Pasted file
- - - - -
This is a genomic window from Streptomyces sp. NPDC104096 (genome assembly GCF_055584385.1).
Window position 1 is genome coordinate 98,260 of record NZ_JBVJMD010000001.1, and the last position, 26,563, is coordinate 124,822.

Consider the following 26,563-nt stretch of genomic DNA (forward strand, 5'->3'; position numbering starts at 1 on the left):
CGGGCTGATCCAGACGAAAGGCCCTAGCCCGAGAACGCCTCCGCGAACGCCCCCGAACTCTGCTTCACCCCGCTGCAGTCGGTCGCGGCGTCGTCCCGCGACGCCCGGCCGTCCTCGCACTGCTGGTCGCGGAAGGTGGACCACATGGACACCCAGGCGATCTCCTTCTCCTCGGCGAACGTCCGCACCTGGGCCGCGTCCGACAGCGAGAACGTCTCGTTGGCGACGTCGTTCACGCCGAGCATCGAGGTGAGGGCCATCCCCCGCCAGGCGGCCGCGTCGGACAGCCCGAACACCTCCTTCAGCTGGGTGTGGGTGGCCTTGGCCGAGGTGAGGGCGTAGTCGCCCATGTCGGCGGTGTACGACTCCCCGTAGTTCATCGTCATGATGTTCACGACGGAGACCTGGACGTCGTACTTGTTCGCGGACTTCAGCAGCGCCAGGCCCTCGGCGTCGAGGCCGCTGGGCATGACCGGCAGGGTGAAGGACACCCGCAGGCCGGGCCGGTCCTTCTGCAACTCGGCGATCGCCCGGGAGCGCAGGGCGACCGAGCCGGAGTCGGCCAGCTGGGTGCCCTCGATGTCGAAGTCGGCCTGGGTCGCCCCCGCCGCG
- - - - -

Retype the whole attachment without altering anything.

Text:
This is a genomic window from Streptomyces sp. NPDC104096 (genome assembly GCF_055584385.1).
Window position 1 is genome coordinate 98,260 of record NZ_JBVJMD010000001.1, and the last position, 26,563, is coordinate 124,822.

Consider the following 26,563-nt stretch of genomic DNA (forward strand, 5'->3'; position numbering starts at 1 on the left):
CGGGCTGATCCAGACGAAAGGCCCTAGCCCGAGAACGCCTCCGCGAACGCCCCCGAACTCTGCTTCACCCCGCTGCAGTCGGTCGCGGCGTCGTCCCGCGACGCCCGGCCGTCCTCGCACTGCTGGTCGCGGAAGGTGGACCACATGGACACCCAGGCGATCTCCTTCTCCTCGGCGAACGTCCGCACCTGGGCCGCGTCCGACAGCGAGAACGTCTCGTTGGCGACGTCGTTCACGCCGAGCATCGAGGTGAGGGCCATCCCCCGCCAGGCGGCCGCGTCGGACAGCCCGAACACCTCCTTCAGCTGGGTGTGGGTGGCCTTGGCCGAGGTGAGGGCGTAGTCGCCCATGTCGGCGGTGTACGACTCCCCGTAGTTCATCGTCATGATGTTCACGACGGAGACCTGGACGTCGTACTTGTTCGCGGACTTCAGCAGCGCCAGGCCCTCGGCGTCGAGGCCGCTGGGCATGACCGGCAGGGTGAAGGACACCCGCAGGCCGGGCCGGTCCTTCTGCAACTCGGCGATCGCCCGGGAGCGCAGGGCGACCGAGCCGGAGTCGGCCAGCTGGGTGCCCTCGATGTCGAAGTCGGCCTGGGTCGCCCCCGCCGCG